The transition from copper-based telephone systems to IP networks in the U.S. could become swept up in political fallout as the FCC figures out how to regulate such networks in ways that will appease the courts.
Several U.S. lawmakers on Tuesday urged the nation's attorney general to curtail the National Security Agency's collection of overseas electronic communications, saying President Barack Obama's promise to revamp a surveillance program focused on U.S. telephone records didn't go far enough.
A U.S. National Telecommunications and Information Administration plan to end its formal relationship with the Internet Corporation for Assigned Names and Numbers could open the door to Internet censorship by China, Russia or Iran, some U.S. lawmakers said.
Rep. William Keating (D-Mass.), who sits on the House Cybersecurity, Infrastructure Protection and Security Technologies Subcommittee, is calling on the Department of Homeland Security to be more involved in tackling the cybersecurity problem. Insider (registration required)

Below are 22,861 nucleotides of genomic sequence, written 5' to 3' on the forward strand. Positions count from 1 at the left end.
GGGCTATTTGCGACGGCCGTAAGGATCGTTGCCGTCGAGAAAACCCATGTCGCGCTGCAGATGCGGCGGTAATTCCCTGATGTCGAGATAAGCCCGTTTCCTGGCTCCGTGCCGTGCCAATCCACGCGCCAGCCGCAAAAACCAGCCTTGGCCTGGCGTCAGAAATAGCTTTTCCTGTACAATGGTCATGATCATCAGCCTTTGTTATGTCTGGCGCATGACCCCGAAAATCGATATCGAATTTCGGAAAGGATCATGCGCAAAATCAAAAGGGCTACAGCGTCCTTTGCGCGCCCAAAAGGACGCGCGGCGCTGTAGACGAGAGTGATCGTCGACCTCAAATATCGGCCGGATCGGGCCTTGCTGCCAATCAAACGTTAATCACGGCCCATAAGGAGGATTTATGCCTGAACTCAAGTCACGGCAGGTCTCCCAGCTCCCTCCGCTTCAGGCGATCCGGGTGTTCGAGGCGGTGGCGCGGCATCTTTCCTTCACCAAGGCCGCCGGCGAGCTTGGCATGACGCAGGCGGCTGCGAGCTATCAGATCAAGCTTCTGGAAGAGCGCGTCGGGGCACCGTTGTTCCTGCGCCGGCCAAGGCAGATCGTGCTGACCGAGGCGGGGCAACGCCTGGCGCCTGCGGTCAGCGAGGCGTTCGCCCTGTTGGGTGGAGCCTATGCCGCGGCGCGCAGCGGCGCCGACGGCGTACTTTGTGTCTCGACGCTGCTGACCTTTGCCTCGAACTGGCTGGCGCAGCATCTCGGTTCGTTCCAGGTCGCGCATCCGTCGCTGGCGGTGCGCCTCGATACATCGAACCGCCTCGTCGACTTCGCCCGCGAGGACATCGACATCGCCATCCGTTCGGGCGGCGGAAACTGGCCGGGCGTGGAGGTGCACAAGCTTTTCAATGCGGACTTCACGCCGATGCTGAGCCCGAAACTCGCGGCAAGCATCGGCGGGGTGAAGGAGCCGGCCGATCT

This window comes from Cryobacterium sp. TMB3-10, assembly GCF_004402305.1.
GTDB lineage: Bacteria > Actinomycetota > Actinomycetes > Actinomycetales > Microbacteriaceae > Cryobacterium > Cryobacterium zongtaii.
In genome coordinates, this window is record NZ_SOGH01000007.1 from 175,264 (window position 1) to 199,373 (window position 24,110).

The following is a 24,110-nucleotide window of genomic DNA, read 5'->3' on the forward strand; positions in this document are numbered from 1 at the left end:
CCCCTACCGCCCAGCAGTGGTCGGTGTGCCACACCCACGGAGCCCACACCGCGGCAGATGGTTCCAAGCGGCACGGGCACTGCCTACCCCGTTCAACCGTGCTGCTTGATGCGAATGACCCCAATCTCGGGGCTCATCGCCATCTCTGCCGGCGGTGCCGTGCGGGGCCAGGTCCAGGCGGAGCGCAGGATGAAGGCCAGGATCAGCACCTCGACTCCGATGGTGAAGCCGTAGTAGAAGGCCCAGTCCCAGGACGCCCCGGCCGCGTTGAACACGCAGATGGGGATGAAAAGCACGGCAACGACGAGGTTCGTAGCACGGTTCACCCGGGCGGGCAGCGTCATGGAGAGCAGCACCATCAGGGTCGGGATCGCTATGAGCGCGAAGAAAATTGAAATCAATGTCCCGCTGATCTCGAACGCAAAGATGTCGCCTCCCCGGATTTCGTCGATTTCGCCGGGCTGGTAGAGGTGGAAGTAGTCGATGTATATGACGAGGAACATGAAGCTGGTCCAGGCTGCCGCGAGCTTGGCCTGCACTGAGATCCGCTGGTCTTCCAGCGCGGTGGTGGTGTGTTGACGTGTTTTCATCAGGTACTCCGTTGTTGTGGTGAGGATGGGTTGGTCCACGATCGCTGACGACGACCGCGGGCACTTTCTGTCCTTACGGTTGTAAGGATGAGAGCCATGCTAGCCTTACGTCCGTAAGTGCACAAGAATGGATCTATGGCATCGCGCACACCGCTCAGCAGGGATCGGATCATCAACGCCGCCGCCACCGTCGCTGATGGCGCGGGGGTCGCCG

Companies such as Comcast and Time Warner don't think the United States is ready for -- or even needs -- gigabit Internet, but Google Fiber and a host of independent initiatives suggest that they are faster and cheaper.
Anyone who dreads hearing one end of a loud phone call all the way from Anchorage to Miami, take heart: The plan to allow cellphones on planes could fail in more ways than an overbooked flight at a snowbound airport on Christmas Eve.
After several missed security audits, the IT team at the Pennsylvania Department of Public Welfare jumped into action, building an ambitious security risk framework so audit reports could be prepared in a timely fashion.
At Demo 2013, a firm called idealAsset showed off a product that helps would-be buyers and sellers of intellectual property find each other. Could this sort of matchmaking convince patent trolls to acquire IP by nobler means?